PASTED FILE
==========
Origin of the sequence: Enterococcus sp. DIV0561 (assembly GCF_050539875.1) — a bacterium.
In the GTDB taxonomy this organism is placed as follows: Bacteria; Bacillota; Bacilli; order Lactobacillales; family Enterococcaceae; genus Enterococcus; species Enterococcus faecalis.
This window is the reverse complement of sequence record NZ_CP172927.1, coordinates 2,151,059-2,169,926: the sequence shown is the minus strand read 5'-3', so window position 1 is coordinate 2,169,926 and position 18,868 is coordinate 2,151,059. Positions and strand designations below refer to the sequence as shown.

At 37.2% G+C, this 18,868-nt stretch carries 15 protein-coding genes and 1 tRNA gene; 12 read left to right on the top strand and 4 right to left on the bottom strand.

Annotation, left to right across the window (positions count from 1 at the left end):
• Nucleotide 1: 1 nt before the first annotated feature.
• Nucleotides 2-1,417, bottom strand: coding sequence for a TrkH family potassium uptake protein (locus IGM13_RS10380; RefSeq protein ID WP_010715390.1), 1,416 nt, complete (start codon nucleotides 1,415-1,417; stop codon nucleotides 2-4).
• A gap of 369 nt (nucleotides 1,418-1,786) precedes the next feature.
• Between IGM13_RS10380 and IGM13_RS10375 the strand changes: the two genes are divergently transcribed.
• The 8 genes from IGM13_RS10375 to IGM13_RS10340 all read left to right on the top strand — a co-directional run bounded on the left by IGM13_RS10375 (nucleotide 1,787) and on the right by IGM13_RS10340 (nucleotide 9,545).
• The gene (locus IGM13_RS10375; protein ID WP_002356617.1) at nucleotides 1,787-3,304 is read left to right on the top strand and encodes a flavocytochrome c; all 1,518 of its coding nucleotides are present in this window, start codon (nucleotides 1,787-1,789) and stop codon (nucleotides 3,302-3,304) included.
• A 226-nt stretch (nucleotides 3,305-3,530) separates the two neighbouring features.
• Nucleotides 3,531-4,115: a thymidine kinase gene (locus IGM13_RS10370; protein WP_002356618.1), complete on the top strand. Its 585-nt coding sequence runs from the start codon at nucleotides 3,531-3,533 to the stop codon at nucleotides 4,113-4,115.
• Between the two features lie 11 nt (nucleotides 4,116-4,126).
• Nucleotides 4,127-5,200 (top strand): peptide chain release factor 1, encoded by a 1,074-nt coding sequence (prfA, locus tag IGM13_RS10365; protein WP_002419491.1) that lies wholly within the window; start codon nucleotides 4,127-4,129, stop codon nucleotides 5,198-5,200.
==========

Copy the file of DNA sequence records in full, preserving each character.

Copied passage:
Origin of the sequence: Enterococcus sp. DIV0561 (assembly GCF_050539875.1) — a bacterium.
In the GTDB taxonomy this organism is placed as follows: Bacteria; Bacillota; Bacilli; order Lactobacillales; family Enterococcaceae; genus Enterococcus; species Enterococcus faecalis.
This window is the reverse complement of sequence record NZ_CP172927.1, coordinates 2,151,059-2,169,926: the sequence shown is the minus strand read 5'-3', so window position 1 is coordinate 2,169,926 and position 18,868 is coordinate 2,151,059. Positions and strand designations below refer to the sequence as shown.

At 37.2% G+C, this 18,868-nt stretch carries 15 protein-coding genes and 1 tRNA gene; 12 read left to right on the top strand and 4 right to left on the bottom strand.

Annotation, left to right across the window (positions count from 1 at the left end):
• Nucleotide 1: 1 nt before the first annotated feature.
• Nucleotides 2-1,417, bottom strand: coding sequence for a TrkH family potassium uptake protein (locus IGM13_RS10380; RefSeq protein ID WP_010715390.1), 1,416 nt, complete (start codon nucleotides 1,415-1,417; stop codon nucleotides 2-4).
• A gap of 369 nt (nucleotides 1,418-1,786) precedes the next feature.
• Between IGM13_RS10380 and IGM13_RS10375 the strand changes: the two genes are divergently transcribed.
• The 8 genes from IGM13_RS10375 to IGM13_RS10340 all read left to right on the top strand — a co-directional run bounded on the left by IGM13_RS10375 (nucleotide 1,787) and on the right by IGM13_RS10340 (nucleotide 9,545).
• The gene (locus IGM13_RS10375; protein ID WP_002356617.1) at nucleotides 1,787-3,304 is read left to right on the top strand and encodes a flavocytochrome c; all 1,518 of its coding nucleotides are present in this window, start codon (nucleotides 1,787-1,789) and stop codon (nucleotides 3,302-3,304) included.
• A 226-nt stretch (nucleotides 3,305-3,530) separates the two neighbouring features.
• Nucleotides 3,531-4,115: a thymidine kinase gene (locus IGM13_RS10370; protein WP_002356618.1), complete on the top strand. Its 585-nt coding sequence runs from the start codon at nucleotides 3,531-3,533 to the stop codon at nucleotides 4,113-4,115.
• Between the two features lie 11 nt (nucleotides 4,116-4,126).
• Nucleotides 4,127-5,200 (top strand): peptide chain release factor 1, encoded by a 1,074-nt coding sequence (prfA, locus tag IGM13_RS10365; protein WP_002419491.1) that lies wholly within the window; start codon nucleotides 4,127-4,129, stop codon nucleotides 5,198-5,200.